Blank

BY COLUMNISTS

| Joe Charlebois | Guest Columnist | Harry M. Covert | Norman M. Covert | Hayden Duke | Jason Miller | Ken Kellar | Patricia A. Kelly | Edward Lulie III | Tom McLaughlin | Patricia Price | Cindy A. Rose | Richard B. Weldon Jr. | Brooke Winn |

DOCUMENTS


The Tentacle


September 29, 2003

Positives Overshadow Negatives At Great Frederick Fair

Bethany Stevenson

The tradition of the Great Frederick Fair, for me, did not become real until I had my own children. As a child myself, we did not start going until I was of the age to be only concerned about rides.

But my mother wanted me to be culturally enhanced by the exhibits. Of course, I was also old enough to make the trip miserable for her and my siblings until we got to the rides!

But when I became a mother, I had learned to appreciate art in it various forms, homemaking skills, and the exhibits of animal husbandry that could be experienced at the fair. So, early on, I made it a tradition to take my children every year to the fair and enjoy these local talents.

Now, we even enter our own exhibits into the fair, and love to look for the exhibits of our friends. We appreciate the work that goes into preparing something to enter, and especially appreciate it when someone receives a ribbon.

However, there has recently been in the local media a big hoopla about the executive board of the Great Frederick Fair, carnie families, whether so-n-so should remain in her position working with the fair board, etc. For the whole week of the fair there were very few stories about the good stuff of the fair. There were articles in relation to the hurricane.

My beef is there are hundreds of adults and children who spend hours and hours preparing exhibits that are neat and exciting. They are local; they are unique. But the media can only focus on the typical fair situation of a carnie family being left behind (who, it was discovered after the fact, had enough money to get them to their home).

The exhibits were wonderful. My own daughter made a paper chain that was 149 feet long with intentional color patterns throughout to symbolize different things.

One teen sewed a beautiful 15th century dress costume. There were several beautiful model cars, some from wood, some from metal and plastic.

Another child crocheted a beautiful afghan. Where do these kids get such marvelous talents?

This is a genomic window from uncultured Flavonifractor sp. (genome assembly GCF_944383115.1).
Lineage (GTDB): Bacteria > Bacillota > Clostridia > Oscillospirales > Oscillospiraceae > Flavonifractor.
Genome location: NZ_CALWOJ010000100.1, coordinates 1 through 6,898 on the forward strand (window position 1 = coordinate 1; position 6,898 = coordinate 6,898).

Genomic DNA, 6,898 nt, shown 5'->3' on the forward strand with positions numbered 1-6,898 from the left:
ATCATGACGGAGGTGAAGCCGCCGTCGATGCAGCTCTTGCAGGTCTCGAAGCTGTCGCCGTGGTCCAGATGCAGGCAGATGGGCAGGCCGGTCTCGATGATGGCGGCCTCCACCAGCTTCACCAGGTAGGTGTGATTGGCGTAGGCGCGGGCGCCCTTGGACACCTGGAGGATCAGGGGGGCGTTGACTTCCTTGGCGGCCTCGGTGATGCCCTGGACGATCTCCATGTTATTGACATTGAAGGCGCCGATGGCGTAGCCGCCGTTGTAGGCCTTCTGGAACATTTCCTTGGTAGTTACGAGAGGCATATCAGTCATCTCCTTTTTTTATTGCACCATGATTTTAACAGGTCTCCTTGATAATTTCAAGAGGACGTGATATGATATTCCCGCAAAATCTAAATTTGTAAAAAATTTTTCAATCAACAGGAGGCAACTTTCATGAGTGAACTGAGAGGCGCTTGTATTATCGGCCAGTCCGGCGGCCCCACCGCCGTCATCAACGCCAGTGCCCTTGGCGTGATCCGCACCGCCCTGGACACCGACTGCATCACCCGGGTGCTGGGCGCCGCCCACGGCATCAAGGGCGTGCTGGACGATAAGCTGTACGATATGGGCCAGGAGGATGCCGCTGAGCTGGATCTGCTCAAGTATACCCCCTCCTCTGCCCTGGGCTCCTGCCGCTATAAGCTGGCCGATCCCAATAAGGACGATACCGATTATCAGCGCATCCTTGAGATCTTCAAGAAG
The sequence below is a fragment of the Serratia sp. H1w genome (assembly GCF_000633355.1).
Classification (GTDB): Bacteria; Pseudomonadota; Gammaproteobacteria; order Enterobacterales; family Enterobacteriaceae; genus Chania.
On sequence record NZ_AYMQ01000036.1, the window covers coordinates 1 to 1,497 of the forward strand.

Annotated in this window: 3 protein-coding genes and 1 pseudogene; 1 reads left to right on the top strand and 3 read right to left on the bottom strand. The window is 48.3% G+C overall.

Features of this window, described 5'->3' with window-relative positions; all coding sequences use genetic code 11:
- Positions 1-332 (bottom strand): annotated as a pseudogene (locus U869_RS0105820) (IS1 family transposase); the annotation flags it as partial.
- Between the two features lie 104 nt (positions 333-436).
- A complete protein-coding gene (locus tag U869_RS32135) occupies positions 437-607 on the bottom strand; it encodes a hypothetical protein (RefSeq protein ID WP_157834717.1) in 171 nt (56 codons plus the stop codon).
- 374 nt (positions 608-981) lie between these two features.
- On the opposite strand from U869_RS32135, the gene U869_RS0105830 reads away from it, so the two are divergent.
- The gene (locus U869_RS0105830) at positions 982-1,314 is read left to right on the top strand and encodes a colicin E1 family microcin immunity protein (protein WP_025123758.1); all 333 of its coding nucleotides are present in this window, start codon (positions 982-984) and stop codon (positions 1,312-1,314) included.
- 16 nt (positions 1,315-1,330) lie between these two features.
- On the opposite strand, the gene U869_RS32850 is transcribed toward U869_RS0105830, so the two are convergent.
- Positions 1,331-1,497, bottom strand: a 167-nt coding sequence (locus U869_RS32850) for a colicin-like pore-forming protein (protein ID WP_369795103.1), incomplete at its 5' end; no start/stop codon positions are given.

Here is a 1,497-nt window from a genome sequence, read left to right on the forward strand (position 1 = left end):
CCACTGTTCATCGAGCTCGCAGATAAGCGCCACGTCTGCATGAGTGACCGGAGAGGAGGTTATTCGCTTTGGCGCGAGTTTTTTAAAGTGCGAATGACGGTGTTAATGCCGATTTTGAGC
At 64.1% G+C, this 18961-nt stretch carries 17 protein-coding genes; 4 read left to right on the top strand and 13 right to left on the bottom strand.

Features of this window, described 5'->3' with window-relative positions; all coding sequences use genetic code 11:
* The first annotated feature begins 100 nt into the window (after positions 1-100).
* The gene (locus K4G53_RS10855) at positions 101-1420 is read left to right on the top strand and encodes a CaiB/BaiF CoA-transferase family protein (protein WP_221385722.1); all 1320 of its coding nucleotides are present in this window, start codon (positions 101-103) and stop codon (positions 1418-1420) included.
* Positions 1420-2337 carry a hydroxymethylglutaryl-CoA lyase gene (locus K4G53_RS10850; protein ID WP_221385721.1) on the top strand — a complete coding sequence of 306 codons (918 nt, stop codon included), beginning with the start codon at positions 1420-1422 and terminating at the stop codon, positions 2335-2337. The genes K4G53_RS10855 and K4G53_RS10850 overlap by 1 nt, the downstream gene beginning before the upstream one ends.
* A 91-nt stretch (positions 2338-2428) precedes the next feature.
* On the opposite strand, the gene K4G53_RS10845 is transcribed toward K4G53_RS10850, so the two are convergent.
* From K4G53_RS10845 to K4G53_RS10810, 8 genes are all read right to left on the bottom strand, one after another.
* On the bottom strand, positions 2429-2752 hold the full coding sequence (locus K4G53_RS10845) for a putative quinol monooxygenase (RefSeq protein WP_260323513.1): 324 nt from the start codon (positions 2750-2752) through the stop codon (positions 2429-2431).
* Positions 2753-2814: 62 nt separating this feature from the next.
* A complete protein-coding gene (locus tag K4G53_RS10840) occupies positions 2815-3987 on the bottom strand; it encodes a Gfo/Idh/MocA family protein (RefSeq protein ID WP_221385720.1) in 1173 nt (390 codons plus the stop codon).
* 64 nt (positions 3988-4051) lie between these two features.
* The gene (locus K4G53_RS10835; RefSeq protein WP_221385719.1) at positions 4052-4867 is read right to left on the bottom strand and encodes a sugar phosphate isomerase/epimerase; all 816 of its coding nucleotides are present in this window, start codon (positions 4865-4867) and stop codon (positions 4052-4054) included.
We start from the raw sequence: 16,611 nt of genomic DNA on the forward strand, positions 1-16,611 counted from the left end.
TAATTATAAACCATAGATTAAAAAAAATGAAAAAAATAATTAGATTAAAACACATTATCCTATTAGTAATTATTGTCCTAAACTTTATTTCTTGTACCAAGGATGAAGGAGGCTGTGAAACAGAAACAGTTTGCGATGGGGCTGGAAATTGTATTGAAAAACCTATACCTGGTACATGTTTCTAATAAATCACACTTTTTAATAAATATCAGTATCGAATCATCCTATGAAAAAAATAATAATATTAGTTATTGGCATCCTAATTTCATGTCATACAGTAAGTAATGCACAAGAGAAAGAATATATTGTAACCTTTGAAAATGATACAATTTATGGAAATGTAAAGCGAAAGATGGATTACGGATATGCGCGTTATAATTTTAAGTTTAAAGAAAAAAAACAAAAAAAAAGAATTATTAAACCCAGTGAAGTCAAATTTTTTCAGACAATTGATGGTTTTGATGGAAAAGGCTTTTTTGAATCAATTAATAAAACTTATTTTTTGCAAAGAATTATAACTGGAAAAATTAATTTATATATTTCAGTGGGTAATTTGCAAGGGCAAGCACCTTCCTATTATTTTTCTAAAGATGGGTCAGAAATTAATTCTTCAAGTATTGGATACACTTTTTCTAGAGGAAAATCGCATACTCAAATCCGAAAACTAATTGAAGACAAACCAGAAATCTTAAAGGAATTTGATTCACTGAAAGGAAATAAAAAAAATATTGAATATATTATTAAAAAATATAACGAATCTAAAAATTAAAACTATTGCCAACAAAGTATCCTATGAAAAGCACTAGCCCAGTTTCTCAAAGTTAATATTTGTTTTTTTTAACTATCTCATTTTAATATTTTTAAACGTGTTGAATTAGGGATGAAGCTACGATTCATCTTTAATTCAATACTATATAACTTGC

In the adult section the quilts alone are masterpieces. They actually take years to complete.

Being a canner myself, I marvel at the ability of the cooks who enter in the beautiful jars of canned tomatoes and green beans. My jars never look so good!

So, my frustration is mounting towards the newspaper when all they can find to report on such a great event is negative things. It is no wonder that people are so negative these days; if the media focuses on the negative, then many others will too.

Focusing our own families and selves on the good of the fair then, we can enjoy the best that Frederick has to offer. And like my family, start our own traditions.



Yellow Cab
The Morning News Express with Bob Miller
The Covert Letter

Advertisers here do not necessarily agree or disagree with the opinions expressed by the individual columnist appearing on The Tentacle.


Each Article contained on this website is COPYRIGHTED by The Octopussm LLC. All rights reserved. No Part of this website and/or its contents may be reproduced or used in any form or by any means - graphic, electronic, or mechanical, including photocopying, recording, taping, or information storage and retrieval systems, without the expressed written permission of The Tentaclesm, and the individual authors. Pages may be printed for personal use, but may not be reproduced in any publication - electronic or printed - without the express written permission of The Tentaclesm; and the individual authors.

Site Developed & Hosted by The JaBITCo Group, Inc. For questions on site navigation or links please contact Webmaster.

The JaBITCo Group, Inc. is not responsible for any written articles or letters on this site.